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Posts by Jill Swenson

Jill Swenson is the president of Swenson Book Development, LLC, based in Brooktondale, NY. She may be reached at jill@swenbooks.com or 607-539-3278.

The Buzz About Bees

By Jill Swenson / January 7, 2013

It’s cold outside. Steep a cup of tea and put in a teaspoon of pure, local, raw honey. Then take a sip, close your eyes, and feel that warm golden glow. Give thanks for the angels of agriculture: bees. Homegrown Honey Bees: Beekeeping Your First Year, from Hiving to Honey Harvest, by Alethea Morrison is…

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The Business of Growing Green Ideas

By Jill Swenson / October 1, 2012

Growing the seeds of good ideas into books is akin to farming in some respects. In publishing, like in farming, there are large multinational, multimillion dollar corporations dominant in the industry. Yet, the groundswell of good books about small scale farms, seasonable cuisine, and sustainable living reflects the growing market for good ideas. You may…

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By Jill Swenson / June 27, 2012

Sheepfolds, pigpens, chicken coops, and smoke houses:  on a farm with animals, these places have meaning. Cynthia G. Falk writes about the agricultural and architectural diversity of historic farm buildings in her new book: Barns of New York: Rural Architecture of the Empire State (Cornell University Press, 2012). This is a beautiful book about the…

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Farm Memoirs

By Jill Swenson / April 2, 2012

  There’s nothing more enjoyable than spending a spring afternoon indoors reading a book while it rains outside or while you wait for the mud to dry. Memoirs export you to a different time and place and put the reader into the shoes walked by the author. The genre of memoir is very popular and…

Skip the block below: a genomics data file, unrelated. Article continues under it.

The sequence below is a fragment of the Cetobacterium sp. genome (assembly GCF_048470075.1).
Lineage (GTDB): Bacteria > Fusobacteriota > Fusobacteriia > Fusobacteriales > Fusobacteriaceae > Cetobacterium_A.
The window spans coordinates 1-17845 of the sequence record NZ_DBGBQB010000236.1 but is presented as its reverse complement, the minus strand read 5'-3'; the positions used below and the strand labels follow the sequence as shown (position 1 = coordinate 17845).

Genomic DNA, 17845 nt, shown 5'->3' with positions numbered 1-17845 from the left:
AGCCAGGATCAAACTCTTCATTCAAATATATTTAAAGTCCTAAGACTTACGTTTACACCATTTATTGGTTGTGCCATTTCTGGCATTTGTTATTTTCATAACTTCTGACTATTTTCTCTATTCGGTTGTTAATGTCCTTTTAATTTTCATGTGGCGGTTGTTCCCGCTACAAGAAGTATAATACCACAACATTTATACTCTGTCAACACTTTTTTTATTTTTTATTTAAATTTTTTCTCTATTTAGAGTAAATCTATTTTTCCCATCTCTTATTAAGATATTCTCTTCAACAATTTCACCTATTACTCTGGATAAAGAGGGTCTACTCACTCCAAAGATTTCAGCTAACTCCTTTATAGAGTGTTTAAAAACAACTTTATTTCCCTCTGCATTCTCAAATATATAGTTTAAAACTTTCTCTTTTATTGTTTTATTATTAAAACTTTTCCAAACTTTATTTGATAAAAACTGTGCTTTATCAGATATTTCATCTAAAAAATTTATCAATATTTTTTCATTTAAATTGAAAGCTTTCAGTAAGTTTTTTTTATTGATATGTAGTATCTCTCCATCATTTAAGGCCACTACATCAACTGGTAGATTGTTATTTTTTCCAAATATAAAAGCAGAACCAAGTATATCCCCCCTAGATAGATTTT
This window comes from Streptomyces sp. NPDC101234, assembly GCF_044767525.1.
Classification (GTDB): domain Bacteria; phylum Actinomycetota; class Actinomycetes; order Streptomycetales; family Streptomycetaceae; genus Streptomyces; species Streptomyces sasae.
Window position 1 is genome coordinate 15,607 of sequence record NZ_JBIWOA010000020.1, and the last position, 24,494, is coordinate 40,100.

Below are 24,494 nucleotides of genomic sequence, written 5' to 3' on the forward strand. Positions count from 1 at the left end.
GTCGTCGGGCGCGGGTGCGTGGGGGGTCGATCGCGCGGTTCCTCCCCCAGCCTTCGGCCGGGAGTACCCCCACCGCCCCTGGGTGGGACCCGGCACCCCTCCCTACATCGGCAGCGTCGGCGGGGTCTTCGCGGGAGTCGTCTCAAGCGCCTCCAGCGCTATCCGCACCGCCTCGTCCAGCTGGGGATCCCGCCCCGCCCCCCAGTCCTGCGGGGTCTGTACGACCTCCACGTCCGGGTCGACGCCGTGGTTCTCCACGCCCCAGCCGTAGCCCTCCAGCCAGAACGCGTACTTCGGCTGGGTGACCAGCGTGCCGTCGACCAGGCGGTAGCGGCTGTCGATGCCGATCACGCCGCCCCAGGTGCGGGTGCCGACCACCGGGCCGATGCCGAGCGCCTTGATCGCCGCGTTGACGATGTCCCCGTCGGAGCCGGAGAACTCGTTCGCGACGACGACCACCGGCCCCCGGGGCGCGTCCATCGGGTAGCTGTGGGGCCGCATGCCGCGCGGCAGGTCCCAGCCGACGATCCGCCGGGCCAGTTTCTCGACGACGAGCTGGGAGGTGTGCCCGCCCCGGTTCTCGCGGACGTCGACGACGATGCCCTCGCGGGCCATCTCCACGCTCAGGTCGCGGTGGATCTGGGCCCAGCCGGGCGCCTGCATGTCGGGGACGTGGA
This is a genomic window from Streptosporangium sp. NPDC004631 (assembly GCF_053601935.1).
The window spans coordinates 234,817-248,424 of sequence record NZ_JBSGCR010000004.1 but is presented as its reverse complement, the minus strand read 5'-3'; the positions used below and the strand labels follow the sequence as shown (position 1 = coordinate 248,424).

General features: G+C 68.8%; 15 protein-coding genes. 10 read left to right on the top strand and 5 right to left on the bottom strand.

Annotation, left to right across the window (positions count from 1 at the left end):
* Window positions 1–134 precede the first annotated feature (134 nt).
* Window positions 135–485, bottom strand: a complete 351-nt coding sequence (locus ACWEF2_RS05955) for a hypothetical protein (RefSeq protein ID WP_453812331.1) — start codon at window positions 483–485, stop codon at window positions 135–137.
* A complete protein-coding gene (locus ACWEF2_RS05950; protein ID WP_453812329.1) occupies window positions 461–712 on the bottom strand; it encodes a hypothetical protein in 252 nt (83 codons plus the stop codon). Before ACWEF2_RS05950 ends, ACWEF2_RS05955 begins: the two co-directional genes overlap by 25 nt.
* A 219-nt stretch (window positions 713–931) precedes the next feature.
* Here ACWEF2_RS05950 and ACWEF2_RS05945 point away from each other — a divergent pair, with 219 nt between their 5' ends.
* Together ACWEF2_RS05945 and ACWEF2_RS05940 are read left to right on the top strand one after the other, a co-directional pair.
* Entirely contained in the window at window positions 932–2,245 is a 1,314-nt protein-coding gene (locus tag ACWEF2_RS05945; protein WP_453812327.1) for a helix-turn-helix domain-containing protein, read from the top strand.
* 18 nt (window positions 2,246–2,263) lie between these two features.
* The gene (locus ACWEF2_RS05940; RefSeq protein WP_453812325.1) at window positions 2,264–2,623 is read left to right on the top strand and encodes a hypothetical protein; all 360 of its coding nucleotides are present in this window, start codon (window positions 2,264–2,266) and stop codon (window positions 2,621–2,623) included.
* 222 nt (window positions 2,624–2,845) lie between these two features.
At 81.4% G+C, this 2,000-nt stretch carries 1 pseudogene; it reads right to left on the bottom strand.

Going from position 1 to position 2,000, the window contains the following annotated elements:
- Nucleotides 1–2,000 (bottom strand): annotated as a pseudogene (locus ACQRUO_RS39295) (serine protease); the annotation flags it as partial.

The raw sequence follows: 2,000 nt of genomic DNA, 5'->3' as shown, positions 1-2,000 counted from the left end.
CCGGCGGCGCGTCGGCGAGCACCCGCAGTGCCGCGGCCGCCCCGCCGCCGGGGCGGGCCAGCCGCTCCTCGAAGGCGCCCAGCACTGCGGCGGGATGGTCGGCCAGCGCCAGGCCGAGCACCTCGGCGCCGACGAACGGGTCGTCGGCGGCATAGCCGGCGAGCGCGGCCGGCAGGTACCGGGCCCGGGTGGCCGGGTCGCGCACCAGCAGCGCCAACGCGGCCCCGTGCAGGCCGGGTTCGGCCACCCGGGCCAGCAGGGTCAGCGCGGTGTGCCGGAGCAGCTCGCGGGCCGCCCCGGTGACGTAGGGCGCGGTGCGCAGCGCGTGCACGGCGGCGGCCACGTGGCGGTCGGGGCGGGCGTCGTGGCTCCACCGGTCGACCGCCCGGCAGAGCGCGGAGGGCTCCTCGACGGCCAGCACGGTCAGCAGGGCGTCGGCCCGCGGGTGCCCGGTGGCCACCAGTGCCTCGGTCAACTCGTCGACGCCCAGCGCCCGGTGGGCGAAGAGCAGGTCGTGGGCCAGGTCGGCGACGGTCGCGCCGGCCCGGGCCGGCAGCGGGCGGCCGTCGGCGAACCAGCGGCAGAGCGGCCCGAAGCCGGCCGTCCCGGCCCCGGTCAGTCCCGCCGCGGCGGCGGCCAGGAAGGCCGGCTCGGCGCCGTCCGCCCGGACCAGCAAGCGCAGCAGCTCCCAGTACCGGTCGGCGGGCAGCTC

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Winter Reads: Water and Natural Gas

By Jill Swenson / January 9, 2012

Winter brings us indoors and the weather provides an overdue excuse to sit down and pick up a book. But which one? This column will offer a review of the newest and best books on a particular topic of general interest to the readers of Small Farm Quarterly. Hydrofracking and the risks to our agricultural…

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Fall’s Bounty: Field Fresh Beans

By Jill Swenson / October 3, 2010

The sign may say “fresh,” but that is no indication of when beans were picked or how they taste. “Fresh” means they aren’t frozen or canned. Beans, like most farm produce, lose nearly 50% of their nutritional value within one week after being picked. If you live on a farm, or grew up on one,…

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